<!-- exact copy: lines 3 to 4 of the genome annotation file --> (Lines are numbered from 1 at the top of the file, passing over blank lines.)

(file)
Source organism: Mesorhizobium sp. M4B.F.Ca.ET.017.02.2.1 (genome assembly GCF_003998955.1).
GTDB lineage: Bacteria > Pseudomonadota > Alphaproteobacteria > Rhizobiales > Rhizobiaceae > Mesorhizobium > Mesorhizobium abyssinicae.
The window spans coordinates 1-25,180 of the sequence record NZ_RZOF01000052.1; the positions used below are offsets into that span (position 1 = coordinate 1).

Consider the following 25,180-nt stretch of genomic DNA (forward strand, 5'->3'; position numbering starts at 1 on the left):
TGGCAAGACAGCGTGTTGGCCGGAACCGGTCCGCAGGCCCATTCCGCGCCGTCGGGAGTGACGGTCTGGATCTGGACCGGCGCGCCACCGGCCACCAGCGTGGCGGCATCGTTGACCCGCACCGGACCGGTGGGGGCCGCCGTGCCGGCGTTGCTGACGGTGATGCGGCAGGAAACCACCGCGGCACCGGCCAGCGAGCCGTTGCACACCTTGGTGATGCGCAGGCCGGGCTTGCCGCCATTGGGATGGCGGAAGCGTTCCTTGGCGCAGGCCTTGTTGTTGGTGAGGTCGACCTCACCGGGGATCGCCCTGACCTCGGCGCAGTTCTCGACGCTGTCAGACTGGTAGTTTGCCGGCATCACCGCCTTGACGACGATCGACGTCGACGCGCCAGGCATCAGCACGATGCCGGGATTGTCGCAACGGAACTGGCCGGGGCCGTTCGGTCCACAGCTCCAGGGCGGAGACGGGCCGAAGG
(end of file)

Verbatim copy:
The window spans coordinates 1-25,180 of the sequence record NZ_RZOF01000052.1; the positions used below are offsets into that span (position 1 = coordinate 1).

Consider the following 25,180-nt stretch of genomic DNA (forward strand, 5'->3'; position numbering starts at 1 on the left):